Zac Rinaldo #36 of the Philadelphia Flyers and B.J. Crombeen #19 of the Tampa Bay Lightning fight in the first period on February 5, 2013 at the Wells Fargo Center in Philadelphia, Pennsylvania.
(February 4, 2013 - Source: Elsa/Getty Images North America)

Lightning angry with Flyers’ Rinaldo, say revenge is coming


The Tampa Bay Lightning have an axe to grind with Zac Rinaldo.

The Flyers forward has been a thorn in the Bolts’ side throughout this season — cold-cocking BJ Crombeen in a fight, taking out both Victor Hedman and Ryan Malone — and now Tampa players are suggesting retribution is in order.

“Obviously, when he’s hurting guys, you want him to be accountable for his actions,” Crombeen told the Tampa Bay Times. “There’s always a time and place, and it will come.

“You just have to wait for it.”

Though the Bolts and Flyers won’t face each other again this season, Crombeen’s sentiment was echoed by Lightning winger Pierre-Cedric Labrie.

“Sometimes [Rinaldo] just doesn’t think,” he explained. “At some point he has to pay for his bad behavior.”

In case you’re unaware of Rinaldo’s history with the Lightning, let’s go to the video.

First, here’s the incident with Crombeen from Feb. 5:

Both combatants had distinctly different views on the fight.

“Typically when I’ve gotten into fights with guys in that position, you stop throwing,” Crombeen said after the game. “I mean, guys fight different ways, so I’m not really going to say if it was dirty or not.”

When asked about the scrap, Rinaldo said he finished it properly.

“I hit him until he was down,” he told reporters. “I’m not going to hit nobody no matter who they are or what they done, I’ll never hit someone when they’re down. I hit him until he was down. I made sure he was down and that was it.

“I kind of felt bad in case I didn’t stop myself, but I’m pretty sure I did.”

Now fast forward to Monday (Mar. 18), when the Bolts beat the Flyers 4-2 in Tampa. Rinaldo landed big hits on Hedman and Malone, with the latter ending up on injured reserve (shoulder).

Here’s the hit in question:

According to Damian Cristodero of the Times, the Lightning organization reviewed the Rinaldo-Malone hit internally before deeming it clean.

Not that it’s done much to the appease players.

Report: Kings, Richards nearing settlement

Mike Richards
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The Los Angeles Kings and Mike Richards may be nearing a settlement in their dispute over Richards’ terminated contract, TSN’s Bob McKenzie is reporting.

You can read the report for all the details, but we’re sure curious about this part:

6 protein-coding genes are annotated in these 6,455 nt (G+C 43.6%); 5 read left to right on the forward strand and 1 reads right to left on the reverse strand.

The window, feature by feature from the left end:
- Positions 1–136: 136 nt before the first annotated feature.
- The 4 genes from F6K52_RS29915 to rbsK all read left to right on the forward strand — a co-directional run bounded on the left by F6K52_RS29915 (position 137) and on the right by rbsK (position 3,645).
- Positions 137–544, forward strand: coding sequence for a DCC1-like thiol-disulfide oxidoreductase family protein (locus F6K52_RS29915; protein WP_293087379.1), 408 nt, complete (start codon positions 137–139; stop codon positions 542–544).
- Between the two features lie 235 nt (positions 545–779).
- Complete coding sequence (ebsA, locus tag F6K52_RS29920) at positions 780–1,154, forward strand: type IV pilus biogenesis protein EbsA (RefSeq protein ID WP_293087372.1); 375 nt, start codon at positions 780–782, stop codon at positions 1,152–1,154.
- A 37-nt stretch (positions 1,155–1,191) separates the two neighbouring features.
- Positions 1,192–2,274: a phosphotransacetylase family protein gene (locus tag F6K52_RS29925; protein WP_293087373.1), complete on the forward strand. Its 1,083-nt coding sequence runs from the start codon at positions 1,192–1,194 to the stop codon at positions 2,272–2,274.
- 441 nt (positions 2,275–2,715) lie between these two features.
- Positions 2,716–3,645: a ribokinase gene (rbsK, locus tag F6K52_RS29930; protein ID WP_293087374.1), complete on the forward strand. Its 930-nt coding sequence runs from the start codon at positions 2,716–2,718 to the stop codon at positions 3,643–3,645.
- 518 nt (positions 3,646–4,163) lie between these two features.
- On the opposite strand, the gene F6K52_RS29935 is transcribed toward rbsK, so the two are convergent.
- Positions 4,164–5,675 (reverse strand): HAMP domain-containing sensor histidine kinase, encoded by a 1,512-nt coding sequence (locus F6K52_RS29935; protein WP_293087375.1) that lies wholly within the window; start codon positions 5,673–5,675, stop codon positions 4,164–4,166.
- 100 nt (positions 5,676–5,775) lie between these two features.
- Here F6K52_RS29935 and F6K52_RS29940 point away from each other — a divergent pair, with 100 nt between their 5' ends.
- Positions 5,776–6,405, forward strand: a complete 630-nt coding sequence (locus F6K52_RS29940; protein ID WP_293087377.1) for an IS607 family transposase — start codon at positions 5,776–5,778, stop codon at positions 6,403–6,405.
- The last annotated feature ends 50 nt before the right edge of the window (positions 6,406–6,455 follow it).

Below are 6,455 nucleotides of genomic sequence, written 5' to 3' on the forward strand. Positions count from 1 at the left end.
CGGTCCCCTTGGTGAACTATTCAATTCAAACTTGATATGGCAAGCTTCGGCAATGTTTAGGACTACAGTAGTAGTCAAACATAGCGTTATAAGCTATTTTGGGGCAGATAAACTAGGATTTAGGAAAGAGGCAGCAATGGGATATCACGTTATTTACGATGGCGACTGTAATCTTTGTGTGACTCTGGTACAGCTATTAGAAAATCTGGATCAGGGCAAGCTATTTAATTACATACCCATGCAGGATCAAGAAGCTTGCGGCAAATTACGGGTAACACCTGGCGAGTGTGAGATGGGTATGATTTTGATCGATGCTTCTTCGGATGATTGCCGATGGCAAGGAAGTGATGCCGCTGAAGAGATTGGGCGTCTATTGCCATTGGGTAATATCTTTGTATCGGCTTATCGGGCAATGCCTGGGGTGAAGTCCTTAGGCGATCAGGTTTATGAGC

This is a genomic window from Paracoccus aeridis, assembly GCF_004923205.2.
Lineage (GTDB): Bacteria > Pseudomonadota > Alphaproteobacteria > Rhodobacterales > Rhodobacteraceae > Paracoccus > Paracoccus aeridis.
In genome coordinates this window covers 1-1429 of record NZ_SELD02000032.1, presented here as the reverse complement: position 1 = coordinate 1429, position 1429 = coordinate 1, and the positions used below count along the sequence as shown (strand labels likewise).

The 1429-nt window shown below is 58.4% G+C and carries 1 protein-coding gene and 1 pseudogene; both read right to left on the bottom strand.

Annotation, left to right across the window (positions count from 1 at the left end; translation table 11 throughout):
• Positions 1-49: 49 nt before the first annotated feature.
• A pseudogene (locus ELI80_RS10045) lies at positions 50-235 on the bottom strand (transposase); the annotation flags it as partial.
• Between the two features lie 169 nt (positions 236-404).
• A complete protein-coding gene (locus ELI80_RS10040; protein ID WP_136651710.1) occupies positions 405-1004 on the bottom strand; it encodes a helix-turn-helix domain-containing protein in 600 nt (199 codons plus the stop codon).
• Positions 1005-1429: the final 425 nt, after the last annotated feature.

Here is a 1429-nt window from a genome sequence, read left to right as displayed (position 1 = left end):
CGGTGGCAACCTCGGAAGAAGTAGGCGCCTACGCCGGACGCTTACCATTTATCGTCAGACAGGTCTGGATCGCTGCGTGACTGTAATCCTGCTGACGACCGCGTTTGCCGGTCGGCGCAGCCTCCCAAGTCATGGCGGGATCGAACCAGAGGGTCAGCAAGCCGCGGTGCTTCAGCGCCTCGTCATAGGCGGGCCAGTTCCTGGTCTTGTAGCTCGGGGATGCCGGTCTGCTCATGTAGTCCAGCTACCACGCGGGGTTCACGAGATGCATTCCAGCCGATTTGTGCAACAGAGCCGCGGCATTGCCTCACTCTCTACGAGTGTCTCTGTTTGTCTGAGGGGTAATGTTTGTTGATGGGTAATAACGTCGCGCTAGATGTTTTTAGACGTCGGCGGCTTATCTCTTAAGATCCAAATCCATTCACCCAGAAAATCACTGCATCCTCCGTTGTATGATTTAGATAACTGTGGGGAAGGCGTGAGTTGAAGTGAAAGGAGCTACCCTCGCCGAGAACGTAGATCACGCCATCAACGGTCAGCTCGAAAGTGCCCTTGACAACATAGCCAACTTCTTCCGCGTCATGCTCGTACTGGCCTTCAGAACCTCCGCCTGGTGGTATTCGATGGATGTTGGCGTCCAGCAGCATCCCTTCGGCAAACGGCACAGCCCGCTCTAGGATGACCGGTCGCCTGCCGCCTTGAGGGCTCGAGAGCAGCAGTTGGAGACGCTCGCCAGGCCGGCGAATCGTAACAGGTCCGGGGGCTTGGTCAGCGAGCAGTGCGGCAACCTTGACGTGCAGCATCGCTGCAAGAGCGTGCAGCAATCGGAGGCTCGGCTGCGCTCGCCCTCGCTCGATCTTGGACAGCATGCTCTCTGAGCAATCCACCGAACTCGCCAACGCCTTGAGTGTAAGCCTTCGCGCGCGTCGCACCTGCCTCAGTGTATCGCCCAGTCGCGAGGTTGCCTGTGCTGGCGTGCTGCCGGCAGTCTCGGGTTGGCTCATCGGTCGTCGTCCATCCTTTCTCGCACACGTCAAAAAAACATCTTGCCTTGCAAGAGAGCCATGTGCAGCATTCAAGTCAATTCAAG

If a settlement is reached, there’s no word yet on what salary cap penalties the Kings would still face. There’s bound to be something, but not likely as onerous as the full value of Richards’ contract, which carries with it a cap hit of $5.75 million. If there’s a settlement, Richards would undoubtedly become a free agent though there’s no telling at this point what monies he would be entitled to from the Kings in a settlement.

The issue here is precedent, and what this case could set. The NHL and NHLPA can’t allow teams to escape onerous contracts through a back door, and many are adamant that that’s what the Kings were attempting to do in Richards’ case.

Bettman to players: Don’t screw up ‘once-in-a-lifetime opportunity’ with drugs

Gary Bettman
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The NHL wants to take an educational approach — not a punitive one — to deter its players from using illicit drugs like cocaine.

“My interest is not to go around punishing people,” Bettman told Sportsnet today.

“My interest is getting players to understand the consequences of doing something that could jeopardize this great, once-in-a-lifetime opportunity that they’ve been given, to play in the NHL.”

While some players have expressed surprise at hearing that cocaine use is growing, the anecdotal evidence of substance abuse has been very much in the news, from Jarret Stoll‘s arrest to Mike Richards’ arrest to, more recently, Zack Kassian‘s placement in the NHL/NHLPA’s treatment program.

“We don’t have the unilateral right to do things here. We need the consent of the Players’ Association,” Bettman said. “It’s not about punishment. It’s about making sure we get it to stop.”

Related: Cocaine in the NHL: A concern, but not a crisis?